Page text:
Agent: Donnarumma 'threatened with death' before rejecting Milan deal

Reuters / Stefano Rellandini

Controversial agent Mino Raiola granted a select group of media personnel entry to a meeting in his kitchen on Sunday, where he explained why his client, goalkeeper Gianluigi Donnarumma, decided to turn down a new contract at AC Milan.

The 18-year-old's representative claims Milan employed threatening and bullying tactics when trying to ensure it retained the services of Donnarumma, one of the most highly-rated youngsters on the planet, amid reported interest from the continent's biggest clubs.

But Donnarumma and Raiola didn't bow to this alleged pressure, and the shot-stopper is potentially on the transfer market this summer after rejecting the contract offer on Thursday. His current deal with the club he debuted for at just 16 expires next June.

"The situation had become too violent and hostile, so there was no way out," Raiola stated, as translated by Football Italia.

"We took a decision that we didn't want to take. It was nothing to do with money. We were threatened. Donnarumma's family was threatened, both with not playing anymore and threatened with death. You can't keep a player by threatening him.

"Now there is a genuine risk he could miss a year. His quality makes that improbable, but this is already on the verge of bullying."

Raiola stresses that Donnarumma was prepared to sign a new contract with the Rossoneri and that negotiations were 95 percent complete, but the teenager pulled the plug on talks when he feared for the safety of his family.

(Photo courtesy: Action Images)

"It was Milan that lost Donnarumma," Raiola continued. "He said to me, 'Honestly Mino, I don't feel it is right to carry on negotiations when these people are insulting and threatening me and my family.'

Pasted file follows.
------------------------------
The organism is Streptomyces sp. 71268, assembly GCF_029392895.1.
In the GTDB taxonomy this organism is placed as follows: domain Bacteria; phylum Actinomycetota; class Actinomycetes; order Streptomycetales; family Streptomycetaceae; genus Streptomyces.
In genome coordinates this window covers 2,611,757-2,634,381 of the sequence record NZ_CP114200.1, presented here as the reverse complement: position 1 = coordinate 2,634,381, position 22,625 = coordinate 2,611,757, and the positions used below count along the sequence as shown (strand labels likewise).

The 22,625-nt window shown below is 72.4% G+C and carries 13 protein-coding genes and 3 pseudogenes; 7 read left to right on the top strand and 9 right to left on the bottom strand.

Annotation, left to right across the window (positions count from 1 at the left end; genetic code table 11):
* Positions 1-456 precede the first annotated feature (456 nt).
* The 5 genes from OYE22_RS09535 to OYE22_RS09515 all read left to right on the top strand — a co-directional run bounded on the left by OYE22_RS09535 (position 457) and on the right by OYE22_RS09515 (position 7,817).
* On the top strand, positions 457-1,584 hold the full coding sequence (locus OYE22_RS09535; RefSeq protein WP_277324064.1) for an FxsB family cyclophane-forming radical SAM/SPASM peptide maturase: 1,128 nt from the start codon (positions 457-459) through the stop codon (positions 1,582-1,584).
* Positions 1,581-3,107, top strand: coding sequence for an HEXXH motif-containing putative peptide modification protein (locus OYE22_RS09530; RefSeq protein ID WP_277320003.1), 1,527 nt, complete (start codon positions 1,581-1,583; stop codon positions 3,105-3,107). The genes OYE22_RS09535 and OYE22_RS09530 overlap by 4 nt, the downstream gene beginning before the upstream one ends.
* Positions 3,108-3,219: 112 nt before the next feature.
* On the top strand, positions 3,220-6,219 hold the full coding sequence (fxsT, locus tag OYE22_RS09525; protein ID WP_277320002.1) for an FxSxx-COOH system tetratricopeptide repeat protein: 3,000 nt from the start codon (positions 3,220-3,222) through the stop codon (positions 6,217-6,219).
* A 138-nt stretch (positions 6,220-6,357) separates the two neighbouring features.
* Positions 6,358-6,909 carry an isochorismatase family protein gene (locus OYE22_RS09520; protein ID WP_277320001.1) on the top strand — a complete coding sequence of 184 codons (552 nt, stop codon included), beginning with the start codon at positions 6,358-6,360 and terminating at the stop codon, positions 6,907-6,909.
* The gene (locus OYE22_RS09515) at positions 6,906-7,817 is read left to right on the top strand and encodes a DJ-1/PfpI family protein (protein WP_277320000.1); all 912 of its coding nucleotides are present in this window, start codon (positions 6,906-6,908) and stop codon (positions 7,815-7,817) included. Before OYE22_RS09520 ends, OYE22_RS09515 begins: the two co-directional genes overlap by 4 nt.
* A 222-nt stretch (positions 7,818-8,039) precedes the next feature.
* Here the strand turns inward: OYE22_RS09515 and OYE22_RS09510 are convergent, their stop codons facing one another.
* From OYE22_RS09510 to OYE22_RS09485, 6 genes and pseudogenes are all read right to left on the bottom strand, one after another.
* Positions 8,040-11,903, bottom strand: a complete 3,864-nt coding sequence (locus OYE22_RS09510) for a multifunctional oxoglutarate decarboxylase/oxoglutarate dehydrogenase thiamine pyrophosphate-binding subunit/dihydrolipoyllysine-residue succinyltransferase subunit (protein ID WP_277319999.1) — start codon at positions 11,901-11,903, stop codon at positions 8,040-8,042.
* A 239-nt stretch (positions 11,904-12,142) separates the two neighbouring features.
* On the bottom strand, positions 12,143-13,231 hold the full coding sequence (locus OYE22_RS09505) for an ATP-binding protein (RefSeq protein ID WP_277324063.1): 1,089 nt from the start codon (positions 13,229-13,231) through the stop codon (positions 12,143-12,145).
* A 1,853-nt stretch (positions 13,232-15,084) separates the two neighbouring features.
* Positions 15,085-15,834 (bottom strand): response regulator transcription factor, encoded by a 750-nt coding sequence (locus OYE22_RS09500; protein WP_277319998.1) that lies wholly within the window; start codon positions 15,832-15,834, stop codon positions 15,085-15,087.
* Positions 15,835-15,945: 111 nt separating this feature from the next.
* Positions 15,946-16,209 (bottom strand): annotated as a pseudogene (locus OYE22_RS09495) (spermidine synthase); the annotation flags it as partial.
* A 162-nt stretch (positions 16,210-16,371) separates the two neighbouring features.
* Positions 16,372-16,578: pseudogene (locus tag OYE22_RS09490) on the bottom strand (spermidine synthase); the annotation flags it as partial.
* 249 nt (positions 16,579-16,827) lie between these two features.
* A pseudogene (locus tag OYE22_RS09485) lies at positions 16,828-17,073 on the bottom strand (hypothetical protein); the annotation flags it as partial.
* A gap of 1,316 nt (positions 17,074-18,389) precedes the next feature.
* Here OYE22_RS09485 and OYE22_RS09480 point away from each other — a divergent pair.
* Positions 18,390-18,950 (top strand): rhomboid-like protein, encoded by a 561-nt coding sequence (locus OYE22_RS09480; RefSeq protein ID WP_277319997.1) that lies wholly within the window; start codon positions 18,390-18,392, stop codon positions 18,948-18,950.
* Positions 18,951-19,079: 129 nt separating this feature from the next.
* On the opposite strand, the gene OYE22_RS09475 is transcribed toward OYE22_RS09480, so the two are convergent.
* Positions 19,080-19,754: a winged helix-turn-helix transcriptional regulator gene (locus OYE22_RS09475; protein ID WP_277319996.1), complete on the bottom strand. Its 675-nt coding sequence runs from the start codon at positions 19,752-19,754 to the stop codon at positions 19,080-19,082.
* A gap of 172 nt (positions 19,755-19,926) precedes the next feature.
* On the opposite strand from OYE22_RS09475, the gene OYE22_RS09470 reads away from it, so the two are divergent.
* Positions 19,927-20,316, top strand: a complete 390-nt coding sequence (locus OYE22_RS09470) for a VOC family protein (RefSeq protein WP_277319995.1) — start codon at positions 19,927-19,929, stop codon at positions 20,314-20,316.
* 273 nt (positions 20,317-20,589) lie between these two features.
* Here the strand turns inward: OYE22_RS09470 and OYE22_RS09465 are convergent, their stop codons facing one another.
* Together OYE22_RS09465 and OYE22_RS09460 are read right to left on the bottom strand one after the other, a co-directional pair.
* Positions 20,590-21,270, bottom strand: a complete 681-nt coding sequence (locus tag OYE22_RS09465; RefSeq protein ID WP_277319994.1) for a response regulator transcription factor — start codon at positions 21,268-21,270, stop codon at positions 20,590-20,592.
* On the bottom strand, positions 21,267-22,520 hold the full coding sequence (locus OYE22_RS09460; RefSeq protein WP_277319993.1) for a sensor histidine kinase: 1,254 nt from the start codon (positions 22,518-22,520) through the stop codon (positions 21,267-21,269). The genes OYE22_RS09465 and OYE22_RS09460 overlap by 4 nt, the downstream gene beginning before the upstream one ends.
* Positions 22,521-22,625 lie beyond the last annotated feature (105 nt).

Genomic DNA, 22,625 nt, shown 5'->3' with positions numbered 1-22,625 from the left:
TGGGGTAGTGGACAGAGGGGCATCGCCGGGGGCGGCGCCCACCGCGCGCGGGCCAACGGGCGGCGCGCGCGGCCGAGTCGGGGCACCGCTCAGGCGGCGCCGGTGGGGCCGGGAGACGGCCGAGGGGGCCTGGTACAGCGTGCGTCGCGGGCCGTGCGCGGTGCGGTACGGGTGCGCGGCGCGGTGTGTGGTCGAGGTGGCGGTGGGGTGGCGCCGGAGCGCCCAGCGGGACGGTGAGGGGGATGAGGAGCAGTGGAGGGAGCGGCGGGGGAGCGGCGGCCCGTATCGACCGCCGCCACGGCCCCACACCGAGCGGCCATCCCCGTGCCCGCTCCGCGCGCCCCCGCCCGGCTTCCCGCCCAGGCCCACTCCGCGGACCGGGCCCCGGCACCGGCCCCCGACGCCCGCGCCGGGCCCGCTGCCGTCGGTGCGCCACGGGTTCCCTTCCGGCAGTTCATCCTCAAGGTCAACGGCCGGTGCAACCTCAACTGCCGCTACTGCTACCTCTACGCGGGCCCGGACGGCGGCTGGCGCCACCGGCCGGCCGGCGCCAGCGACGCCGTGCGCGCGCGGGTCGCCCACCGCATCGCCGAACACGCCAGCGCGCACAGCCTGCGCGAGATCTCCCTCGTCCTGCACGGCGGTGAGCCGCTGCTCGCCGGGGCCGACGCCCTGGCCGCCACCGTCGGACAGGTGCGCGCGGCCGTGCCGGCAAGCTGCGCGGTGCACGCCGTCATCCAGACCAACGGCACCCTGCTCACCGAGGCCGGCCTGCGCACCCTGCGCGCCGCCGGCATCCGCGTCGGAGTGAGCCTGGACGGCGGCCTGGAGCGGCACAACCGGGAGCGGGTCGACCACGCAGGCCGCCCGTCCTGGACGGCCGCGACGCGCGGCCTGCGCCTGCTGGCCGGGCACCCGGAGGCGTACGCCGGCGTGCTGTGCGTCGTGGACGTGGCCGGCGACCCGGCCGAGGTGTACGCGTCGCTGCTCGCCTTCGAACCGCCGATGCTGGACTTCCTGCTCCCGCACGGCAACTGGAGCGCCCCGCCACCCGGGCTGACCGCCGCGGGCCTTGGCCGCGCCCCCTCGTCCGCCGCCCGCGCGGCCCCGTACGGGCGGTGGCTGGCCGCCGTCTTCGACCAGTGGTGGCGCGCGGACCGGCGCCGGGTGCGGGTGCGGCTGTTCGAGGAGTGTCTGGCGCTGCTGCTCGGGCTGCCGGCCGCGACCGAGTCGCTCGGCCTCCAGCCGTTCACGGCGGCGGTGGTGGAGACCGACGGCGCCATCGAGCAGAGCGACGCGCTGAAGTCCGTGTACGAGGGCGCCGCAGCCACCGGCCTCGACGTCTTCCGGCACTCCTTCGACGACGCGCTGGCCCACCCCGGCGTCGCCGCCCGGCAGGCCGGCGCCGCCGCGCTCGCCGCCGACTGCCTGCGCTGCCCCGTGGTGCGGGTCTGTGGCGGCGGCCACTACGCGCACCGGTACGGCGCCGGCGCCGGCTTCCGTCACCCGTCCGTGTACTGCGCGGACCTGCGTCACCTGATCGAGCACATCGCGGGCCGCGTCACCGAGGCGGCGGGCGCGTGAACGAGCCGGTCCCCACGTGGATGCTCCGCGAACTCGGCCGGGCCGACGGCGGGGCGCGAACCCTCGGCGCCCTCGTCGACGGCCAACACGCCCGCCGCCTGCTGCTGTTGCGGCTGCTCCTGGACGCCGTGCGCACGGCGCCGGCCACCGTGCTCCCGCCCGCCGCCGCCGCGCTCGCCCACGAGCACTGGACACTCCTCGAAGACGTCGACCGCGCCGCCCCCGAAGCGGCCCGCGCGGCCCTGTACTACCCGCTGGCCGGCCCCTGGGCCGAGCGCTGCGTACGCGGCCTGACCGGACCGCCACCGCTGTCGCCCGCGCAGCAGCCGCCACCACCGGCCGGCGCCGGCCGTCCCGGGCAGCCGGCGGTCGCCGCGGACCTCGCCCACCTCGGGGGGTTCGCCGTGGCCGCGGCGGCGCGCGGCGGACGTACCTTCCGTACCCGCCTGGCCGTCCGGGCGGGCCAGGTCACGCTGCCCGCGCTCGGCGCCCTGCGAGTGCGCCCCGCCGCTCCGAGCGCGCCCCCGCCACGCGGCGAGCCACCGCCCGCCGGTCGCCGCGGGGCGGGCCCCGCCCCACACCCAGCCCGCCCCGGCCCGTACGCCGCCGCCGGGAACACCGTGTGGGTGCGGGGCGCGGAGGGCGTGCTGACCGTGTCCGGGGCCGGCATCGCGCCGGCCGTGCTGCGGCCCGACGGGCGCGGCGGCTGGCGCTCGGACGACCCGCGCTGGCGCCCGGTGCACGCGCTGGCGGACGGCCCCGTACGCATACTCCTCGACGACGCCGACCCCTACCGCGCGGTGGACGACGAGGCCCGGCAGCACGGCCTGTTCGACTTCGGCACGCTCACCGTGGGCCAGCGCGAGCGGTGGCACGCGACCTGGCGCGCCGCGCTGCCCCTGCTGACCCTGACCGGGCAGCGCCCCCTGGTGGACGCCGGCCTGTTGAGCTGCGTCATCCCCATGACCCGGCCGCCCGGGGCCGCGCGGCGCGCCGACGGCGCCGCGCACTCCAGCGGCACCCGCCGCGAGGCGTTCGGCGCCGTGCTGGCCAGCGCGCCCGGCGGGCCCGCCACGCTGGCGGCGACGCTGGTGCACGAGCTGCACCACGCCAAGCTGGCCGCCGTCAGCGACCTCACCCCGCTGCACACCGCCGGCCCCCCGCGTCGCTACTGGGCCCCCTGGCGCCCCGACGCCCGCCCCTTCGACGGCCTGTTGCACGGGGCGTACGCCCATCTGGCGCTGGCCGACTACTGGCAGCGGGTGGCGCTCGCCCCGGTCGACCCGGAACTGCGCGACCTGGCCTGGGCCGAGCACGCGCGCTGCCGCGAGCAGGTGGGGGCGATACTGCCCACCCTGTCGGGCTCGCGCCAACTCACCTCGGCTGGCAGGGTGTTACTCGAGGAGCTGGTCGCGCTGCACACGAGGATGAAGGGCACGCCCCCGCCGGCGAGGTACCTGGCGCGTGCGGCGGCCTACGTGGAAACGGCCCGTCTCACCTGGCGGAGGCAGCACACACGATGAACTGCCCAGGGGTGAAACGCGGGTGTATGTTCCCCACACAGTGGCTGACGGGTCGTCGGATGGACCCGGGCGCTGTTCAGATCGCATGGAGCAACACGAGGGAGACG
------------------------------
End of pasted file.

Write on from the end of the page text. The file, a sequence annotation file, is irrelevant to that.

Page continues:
"For example, there was a banner in front of the club headquarters. A club should protect its players and remove the banner. A club should support a player and encourage his career, not threaten him with having to be left in the stands."

Although an official response wasn't expected from Milan until Monday, Arianna Ravelli of Corriere della Sera published quotes from chief executive Marco Fassone shortly after Raiola's address was released at midnight local time.

Fassone said Milan did everything it "could've done to give Gigio and his family the desire and pleasure to remain," but said he will look elsewhere for a goalkeeper while his No. 1 choice only has a year left on his paperwork at the San Siro. He didn't rule out repaired relations between Donnarumma and Milan, though.

"If he were to reconsider, he would not only be welcomed with open arms by the club, but in the end also by the Milan supporters," he said, with translation from theScore. "Moods change quickly."

Fassone added: "Bitterness comes from the unpleasantness with which the situation was conducted. It could have been done without damaging the club, and instead they've cost Milan €100 million. If Donnarumma is worth this much at 18 years old, it must also be because the club invested in him and had the courage to launch him in the first team."

Expect the Donnarumma versus Milan saga to be one of the leading narratives of this summer's transfer window.